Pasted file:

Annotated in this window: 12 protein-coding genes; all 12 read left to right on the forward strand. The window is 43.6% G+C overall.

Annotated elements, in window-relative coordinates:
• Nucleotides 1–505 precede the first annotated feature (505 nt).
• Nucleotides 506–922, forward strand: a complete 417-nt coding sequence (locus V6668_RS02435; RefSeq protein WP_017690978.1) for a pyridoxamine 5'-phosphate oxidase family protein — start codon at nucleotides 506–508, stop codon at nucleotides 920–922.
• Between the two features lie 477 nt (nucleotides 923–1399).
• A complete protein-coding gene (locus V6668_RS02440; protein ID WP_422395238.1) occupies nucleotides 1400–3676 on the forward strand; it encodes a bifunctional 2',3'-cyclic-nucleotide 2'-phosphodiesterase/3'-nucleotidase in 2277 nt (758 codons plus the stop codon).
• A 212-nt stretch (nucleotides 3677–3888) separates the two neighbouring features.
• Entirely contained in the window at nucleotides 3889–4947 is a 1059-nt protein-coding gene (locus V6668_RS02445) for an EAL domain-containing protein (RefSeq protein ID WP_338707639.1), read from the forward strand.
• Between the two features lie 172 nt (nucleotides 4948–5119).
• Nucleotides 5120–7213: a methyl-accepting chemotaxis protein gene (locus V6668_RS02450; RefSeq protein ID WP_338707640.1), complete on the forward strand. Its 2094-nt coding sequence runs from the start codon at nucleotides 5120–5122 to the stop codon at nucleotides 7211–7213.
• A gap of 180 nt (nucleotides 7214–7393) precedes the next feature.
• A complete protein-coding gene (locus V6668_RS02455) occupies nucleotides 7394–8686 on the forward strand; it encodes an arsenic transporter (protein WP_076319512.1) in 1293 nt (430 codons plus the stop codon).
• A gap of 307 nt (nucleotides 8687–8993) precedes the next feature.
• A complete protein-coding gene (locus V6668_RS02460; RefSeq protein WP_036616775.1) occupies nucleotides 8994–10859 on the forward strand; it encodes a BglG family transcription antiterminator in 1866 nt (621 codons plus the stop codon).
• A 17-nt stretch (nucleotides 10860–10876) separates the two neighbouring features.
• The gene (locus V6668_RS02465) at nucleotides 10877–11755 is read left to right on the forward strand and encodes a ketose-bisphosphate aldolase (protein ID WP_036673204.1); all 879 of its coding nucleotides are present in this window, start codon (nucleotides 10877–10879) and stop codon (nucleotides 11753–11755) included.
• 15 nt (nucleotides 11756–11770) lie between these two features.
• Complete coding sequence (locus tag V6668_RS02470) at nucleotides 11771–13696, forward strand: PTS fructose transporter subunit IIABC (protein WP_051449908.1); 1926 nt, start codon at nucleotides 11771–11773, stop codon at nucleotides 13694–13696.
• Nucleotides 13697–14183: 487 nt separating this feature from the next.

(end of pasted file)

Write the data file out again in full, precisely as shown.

Annotated in this window: 12 protein-coding genes; all 12 read left to right on the forward strand. The window is 43.6% G+C overall.

Annotated elements, in window-relative coordinates:
• Nucleotides 1–505 precede the first annotated feature (505 nt).
• Nucleotides 506–922, forward strand: a complete 417-nt coding sequence (locus V6668_RS02435; RefSeq protein WP_017690978.1) for a pyridoxamine 5'-phosphate oxidase family protein — start codon at nucleotides 506–508, stop codon at nucleotides 920–922.
• Between the two features lie 477 nt (nucleotides 923–1399).
• A complete protein-coding gene (locus V6668_RS02440; protein ID WP_422395238.1) occupies nucleotides 1400–3676 on the forward strand; it encodes a bifunctional 2',3'-cyclic-nucleotide 2'-phosphodiesterase/3'-nucleotidase in 2277 nt (758 codons plus the stop codon).
• A 212-nt stretch (nucleotides 3677–3888) separates the two neighbouring features.
• Entirely contained in the window at nucleotides 3889–4947 is a 1059-nt protein-coding gene (locus V6668_RS02445) for an EAL domain-containing protein (RefSeq protein ID WP_338707639.1), read from the forward strand.
• Between the two features lie 172 nt (nucleotides 4948–5119).
• Nucleotides 5120–7213: a methyl-accepting chemotaxis protein gene (locus V6668_RS02450; RefSeq protein ID WP_338707640.1), complete on the forward strand. Its 2094-nt coding sequence runs from the start codon at nucleotides 5120–5122 to the stop codon at nucleotides 7211–7213.
• A gap of 180 nt (nucleotides 7214–7393) precedes the next feature.
• A complete protein-coding gene (locus V6668_RS02455) occupies nucleotides 7394–8686 on the forward strand; it encodes an arsenic transporter (protein WP_076319512.1) in 1293 nt (430 codons plus the stop codon).
• A gap of 307 nt (nucleotides 8687–8993) precedes the next feature.
• A complete protein-coding gene (locus V6668_RS02460; RefSeq protein WP_036616775.1) occupies nucleotides 8994–10859 on the forward strand; it encodes a BglG family transcription antiterminator in 1866 nt (621 codons plus the stop codon).
• A 17-nt stretch (nucleotides 10860–10876) separates the two neighbouring features.
• The gene (locus V6668_RS02465) at nucleotides 10877–11755 is read left to right on the forward strand and encodes a ketose-bisphosphate aldolase (protein ID WP_036673204.1); all 879 of its coding nucleotides are present in this window, start codon (nucleotides 10877–10879) and stop codon (nucleotides 11753–11755) included.
• 15 nt (nucleotides 11756–11770) lie between these two features.
• Complete coding sequence (locus tag V6668_RS02470) at nucleotides 11771–13696, forward strand: PTS fructose transporter subunit IIABC (protein WP_051449908.1); 1926 nt, start codon at nucleotides 11771–11773, stop codon at nucleotides 13694–13696.
• Nucleotides 13697–14183: 487 nt separating this feature from the next.